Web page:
This is In Lou We Trust, not Blindly Support Every Decision Lou Makes. If it turns out that the position is some sort of assistant general manager position or some other function that will have an effect on how the team is constructed, then I think it's fair to ask about it. Right off the top of my head, here are a few: How good is Brodeur at player evaluation? Is he open to new ideas and concepts on team and player analysis? Can Brodeur handle negotiations, be it with agents or other teams? How involved will he be in decision making? Can he look beyond the short term? Is he able to take a hit to his pride for the greater good? (The goaltending drama of 2013-14 suggests not, but things can change) These are all valid questions for anyone in management on any team. Unfortunately, we also can't answer these questions, though Lou and some others could. All we know is that he was a goaltender for long, long time, he's one of the franchise legends, and Lou likes him enough to give him a job. It's a very nice gesture; but it doesn't guarantee a good choice for management - even if all he does is sit in the room when real decisions are being made about the team.
It's also in the best interest of the organization to compile suitably talented people throughout the organization. Lou's legacy is set and his ruthlessness has helped the team far more than it has hurt. But even he needs staff and people to handle different tasks, do research, and help make decisions. I believe of anyone else in hockey, Lou absolutely deserves to decide on his own terms when to leave. When that happens, I don't want ownership to be impressed by a legendary player being in the organization, name him the next general manager, and hope he's the next Steve Yzerman. It could happen. Maybe Brodeur really is a burgeoning talent from a front office perspective; but I don't think he should be accepted as a heir apparent until he proves his worth. I don't think any fan should either, especially if you're of the belief that Lou isn't what he once was either. Though, those fans are probably asking these same questions as well.
That said, I'm just raising questions on an assumption that this front office position will have any effect on hockey operations. Again, if it's just a job as a reward, then no problem. Even if it is, I'm not saying it's an outright stupid move. It's just an unknown at this point and so I think it's strange that he's had this open offer and he'll take it in the summer. There are some points keep in mind that can make one hopeful. It helps a lot that he's got a few months in the St. Louis organization to get his feet wet. He can at least determine whether this something he wants to pursue in addition to I also recognize that this involves a lot of knowledge on Brodeur off the ice - knowledge we may not have, but Lou and others in the organization would. They would know better of his talents or potential in management. And, in management, these skills can be taught. So it's not the end of the world if Brodeur is understandably inexperienced since he's been working on the ice for most of his life.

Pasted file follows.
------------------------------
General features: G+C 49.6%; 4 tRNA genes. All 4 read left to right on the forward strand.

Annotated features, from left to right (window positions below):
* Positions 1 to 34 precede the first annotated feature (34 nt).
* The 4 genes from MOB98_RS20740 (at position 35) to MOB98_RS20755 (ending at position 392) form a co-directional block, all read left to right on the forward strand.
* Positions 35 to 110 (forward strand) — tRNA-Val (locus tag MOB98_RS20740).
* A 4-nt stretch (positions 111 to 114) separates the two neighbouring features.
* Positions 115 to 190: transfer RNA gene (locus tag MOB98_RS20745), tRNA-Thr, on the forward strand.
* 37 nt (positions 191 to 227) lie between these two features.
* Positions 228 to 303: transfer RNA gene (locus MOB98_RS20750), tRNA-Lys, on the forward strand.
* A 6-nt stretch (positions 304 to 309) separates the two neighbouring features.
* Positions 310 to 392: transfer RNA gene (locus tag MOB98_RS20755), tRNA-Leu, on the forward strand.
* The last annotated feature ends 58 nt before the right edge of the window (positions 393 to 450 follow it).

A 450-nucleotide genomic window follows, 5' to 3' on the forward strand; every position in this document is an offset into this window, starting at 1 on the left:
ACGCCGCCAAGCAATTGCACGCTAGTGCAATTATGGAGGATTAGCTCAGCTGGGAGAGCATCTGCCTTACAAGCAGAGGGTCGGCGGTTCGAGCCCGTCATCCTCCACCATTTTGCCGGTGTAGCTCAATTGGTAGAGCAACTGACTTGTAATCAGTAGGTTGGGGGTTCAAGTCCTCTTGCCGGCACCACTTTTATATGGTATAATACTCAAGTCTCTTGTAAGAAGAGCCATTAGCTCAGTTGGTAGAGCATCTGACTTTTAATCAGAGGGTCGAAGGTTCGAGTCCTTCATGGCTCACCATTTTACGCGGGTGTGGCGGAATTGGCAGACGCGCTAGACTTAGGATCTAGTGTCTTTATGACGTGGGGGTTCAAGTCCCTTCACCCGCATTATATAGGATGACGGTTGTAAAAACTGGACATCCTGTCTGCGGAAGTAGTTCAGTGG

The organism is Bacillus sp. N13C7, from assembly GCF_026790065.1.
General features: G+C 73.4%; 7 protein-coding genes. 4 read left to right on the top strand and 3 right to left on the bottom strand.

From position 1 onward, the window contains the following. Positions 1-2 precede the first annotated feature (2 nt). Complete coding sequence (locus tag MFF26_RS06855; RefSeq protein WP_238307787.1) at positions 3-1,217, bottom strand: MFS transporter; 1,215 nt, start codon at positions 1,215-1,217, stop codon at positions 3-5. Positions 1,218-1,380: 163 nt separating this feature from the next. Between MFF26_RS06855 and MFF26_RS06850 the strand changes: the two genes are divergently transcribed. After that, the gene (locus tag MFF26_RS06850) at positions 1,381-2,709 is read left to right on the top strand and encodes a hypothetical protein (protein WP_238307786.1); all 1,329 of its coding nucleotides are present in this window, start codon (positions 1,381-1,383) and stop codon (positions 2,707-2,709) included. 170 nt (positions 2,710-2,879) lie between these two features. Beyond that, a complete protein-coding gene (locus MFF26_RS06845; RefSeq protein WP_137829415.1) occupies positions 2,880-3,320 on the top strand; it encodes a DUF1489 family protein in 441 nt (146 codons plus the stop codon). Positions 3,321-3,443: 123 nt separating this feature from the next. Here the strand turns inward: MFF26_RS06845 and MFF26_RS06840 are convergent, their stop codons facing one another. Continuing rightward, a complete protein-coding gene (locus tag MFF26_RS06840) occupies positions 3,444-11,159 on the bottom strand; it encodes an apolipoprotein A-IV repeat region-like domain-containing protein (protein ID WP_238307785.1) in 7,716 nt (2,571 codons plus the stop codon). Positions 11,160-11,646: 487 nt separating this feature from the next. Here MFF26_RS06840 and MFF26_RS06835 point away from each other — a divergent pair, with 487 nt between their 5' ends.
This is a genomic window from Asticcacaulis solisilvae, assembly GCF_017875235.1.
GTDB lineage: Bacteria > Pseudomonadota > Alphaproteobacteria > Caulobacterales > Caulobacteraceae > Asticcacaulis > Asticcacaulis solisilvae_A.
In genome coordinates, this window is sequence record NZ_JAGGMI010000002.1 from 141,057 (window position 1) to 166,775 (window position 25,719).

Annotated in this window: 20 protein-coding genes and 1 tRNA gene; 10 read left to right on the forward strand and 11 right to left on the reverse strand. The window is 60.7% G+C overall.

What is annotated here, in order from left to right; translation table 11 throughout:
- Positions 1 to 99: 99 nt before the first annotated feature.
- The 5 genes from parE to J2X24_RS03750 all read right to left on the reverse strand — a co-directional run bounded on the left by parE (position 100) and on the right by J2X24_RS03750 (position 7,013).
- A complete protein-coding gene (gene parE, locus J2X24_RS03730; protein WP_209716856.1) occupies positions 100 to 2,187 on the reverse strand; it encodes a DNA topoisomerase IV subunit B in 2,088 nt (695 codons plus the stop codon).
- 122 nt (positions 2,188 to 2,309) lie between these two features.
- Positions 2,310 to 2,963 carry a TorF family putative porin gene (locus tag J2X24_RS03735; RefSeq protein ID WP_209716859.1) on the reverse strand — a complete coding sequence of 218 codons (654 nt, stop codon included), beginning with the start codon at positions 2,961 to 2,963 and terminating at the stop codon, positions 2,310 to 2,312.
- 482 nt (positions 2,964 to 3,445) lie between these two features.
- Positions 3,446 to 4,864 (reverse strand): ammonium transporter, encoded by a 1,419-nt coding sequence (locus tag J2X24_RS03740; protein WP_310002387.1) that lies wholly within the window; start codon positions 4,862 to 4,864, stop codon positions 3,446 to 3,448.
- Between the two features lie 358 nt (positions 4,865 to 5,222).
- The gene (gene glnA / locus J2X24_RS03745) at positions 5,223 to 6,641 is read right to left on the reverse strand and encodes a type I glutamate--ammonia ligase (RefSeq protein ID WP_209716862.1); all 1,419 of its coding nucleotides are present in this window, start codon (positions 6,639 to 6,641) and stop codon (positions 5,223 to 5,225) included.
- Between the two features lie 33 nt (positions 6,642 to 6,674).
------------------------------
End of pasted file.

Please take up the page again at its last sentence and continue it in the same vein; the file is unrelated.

Ultimately, the root of my questioning should be at the root of a lot of these decisions in hockey and perhaps in sport. Specifically, it's in giving a lot of these positions to former hockey players, especially those who used to be in the organization. I recognize that a player is going to have more insight and have a different perspective than an outsider. At the same time, by that reasoning, Lou never should have been GM, president, and CEO of the Devils when he got hired in 1987 since Lou was never a pro hockey player, nevermind a member of the organization. It's more important to get people with the right talents than keeping it in the proverbial family. It's a good storybook ending to have Brodeur return to work for the organization he helped make great and who helped make him great. I just hope it's a good management decision when it happens. (And I really do mean management and not, say, coaching. I do not want a total newbie as a head coach.) At the end of the day, it should not be about what looks good, it should be about what makes the team better.
In any case, congratulations to Brodeur for making the decision to hang up the pads on Thursday. I guess we'll know what it is he'll be doing here, soon enough.